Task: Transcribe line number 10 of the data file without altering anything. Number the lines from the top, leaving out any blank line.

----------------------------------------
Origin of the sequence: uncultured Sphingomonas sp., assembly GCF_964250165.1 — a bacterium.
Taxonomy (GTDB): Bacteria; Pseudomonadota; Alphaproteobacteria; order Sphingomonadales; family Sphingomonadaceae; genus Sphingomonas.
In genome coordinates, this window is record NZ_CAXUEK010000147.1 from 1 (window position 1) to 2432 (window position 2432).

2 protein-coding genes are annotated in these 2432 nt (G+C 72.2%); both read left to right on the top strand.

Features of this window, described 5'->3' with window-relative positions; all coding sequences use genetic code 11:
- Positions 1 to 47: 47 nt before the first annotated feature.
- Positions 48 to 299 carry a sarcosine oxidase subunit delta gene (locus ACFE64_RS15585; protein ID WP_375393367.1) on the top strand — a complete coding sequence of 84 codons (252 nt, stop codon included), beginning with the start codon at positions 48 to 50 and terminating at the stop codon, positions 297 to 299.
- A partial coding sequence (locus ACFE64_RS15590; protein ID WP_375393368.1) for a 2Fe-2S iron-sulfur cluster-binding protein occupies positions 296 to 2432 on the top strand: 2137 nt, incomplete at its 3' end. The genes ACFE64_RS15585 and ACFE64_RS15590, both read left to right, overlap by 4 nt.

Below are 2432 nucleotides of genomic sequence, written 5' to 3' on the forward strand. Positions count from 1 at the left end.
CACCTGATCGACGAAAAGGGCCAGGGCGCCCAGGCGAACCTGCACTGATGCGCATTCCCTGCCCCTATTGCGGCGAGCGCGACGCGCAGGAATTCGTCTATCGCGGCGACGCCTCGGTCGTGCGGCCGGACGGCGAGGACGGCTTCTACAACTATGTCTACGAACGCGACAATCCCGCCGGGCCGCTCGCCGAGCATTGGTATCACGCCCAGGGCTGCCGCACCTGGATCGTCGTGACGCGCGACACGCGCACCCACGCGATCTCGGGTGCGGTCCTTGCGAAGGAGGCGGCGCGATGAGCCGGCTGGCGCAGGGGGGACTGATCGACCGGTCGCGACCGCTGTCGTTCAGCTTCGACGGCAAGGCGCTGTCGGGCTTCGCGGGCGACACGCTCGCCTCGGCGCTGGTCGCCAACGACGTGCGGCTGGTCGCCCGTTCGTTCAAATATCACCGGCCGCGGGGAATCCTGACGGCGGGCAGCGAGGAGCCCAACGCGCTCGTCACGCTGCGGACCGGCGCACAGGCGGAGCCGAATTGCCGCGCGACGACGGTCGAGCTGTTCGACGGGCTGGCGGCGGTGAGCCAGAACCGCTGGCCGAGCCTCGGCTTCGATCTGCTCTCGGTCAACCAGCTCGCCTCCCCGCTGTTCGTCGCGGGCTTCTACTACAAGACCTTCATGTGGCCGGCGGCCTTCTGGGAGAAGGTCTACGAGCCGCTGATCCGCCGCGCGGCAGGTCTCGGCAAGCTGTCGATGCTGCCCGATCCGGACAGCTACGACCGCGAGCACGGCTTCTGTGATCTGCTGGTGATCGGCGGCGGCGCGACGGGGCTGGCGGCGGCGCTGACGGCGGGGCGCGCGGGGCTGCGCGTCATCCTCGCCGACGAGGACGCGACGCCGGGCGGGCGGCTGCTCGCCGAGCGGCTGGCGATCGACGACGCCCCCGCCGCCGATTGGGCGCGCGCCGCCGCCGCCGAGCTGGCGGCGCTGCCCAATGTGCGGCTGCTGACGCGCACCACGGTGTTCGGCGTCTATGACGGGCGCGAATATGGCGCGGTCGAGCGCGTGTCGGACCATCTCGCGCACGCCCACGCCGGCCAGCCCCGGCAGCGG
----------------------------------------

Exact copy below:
CACCTGATCGACGAAAAGGGCCAGGGCGCCCAGGCGAACCTGCACTGATGCGCATTCCCTGCCCCTATTGCGGCGAGCGCGACGCGCAGGAATTCGTCTATCGCGGCGACGCCTCGGTCGTGCGGCCGGACGGCGAGGACGGCTTCTACAACTATGTCTACGAACGCGACAATCCCGCCGGGCCGCTCGCCGAGCATTGGTATCACGCCCAGGGCTGCCGCACCTGGATCGTCGTGACGCGCGACACGCGCACCCACGCGATCTCGGGTGCGGTCCTTGCGAAGGAGGCGGCGCGATGAGCCGGCTGGCGCAGGGGGGACTGATCGACCGGTCGCGACCGCTGTCGTTCAGCTTCGACGGCAAGGCGCTGTCGGGCTTCGCGGGCGACACGCTCGCCTCGGCGCTGGTCGCCAACGACGTGCGGCTGGTCGCCCGTTCGTTCAAATATCACCGGCCGCGGGGAATCCTGACGGCGGGCAGCGAGGAGCCCAACGCGCTCGTCACGCTGCGGACCGGCGCACAGGCGGAGCCGAATTGCCGCGCGACGACGGTCGAGCTGTTCGACGGGCTGGCGGCGGTGAGCCAGAACCGCTGGCCGAGCCTCGGCTTCGATCTGCTCTCGGTCAACCAGCTCGCCTCCCCGCTGTTCGTCGCGGGCTTCTACTACAAGACCTTCATGTGGCCGGCGGCCTTCTGGGAGAAGGTCTACGAGCCGCTGATCCGCCGCGCGGCAGGTCTCGGCAAGCTGTCGATGCTGCCCGATCCGGACAGCTACGACCGCGAGCACGGCTTCTGTGATCTGCTGGTGATCGGCGGCGGCGCGACGGGGCTGGCGGCGGCGCTGACGGCGGGGCGCGCGGGGCTGCGCGTCATCCTCGCCGACGAGGACGCGACGCCGGGCGGGCGGCTGCTCGCCGAGCGGCTGGCGATCGACGACGCCCCCGCCGCCGATTGGGCGCGCGCCGCCGCCGCCGAGCTGGCGGCGCTGCCCAATGTGCGGCTGCTGACGCGCACCACGGTGTTCGGCGTCTATGACGGGCGCGAATATGGCGCGGTCGAGCGCGTGTCGGACCATCTCGCGCACGCCCACGCCGGCCAGCCCCGGCAGCGG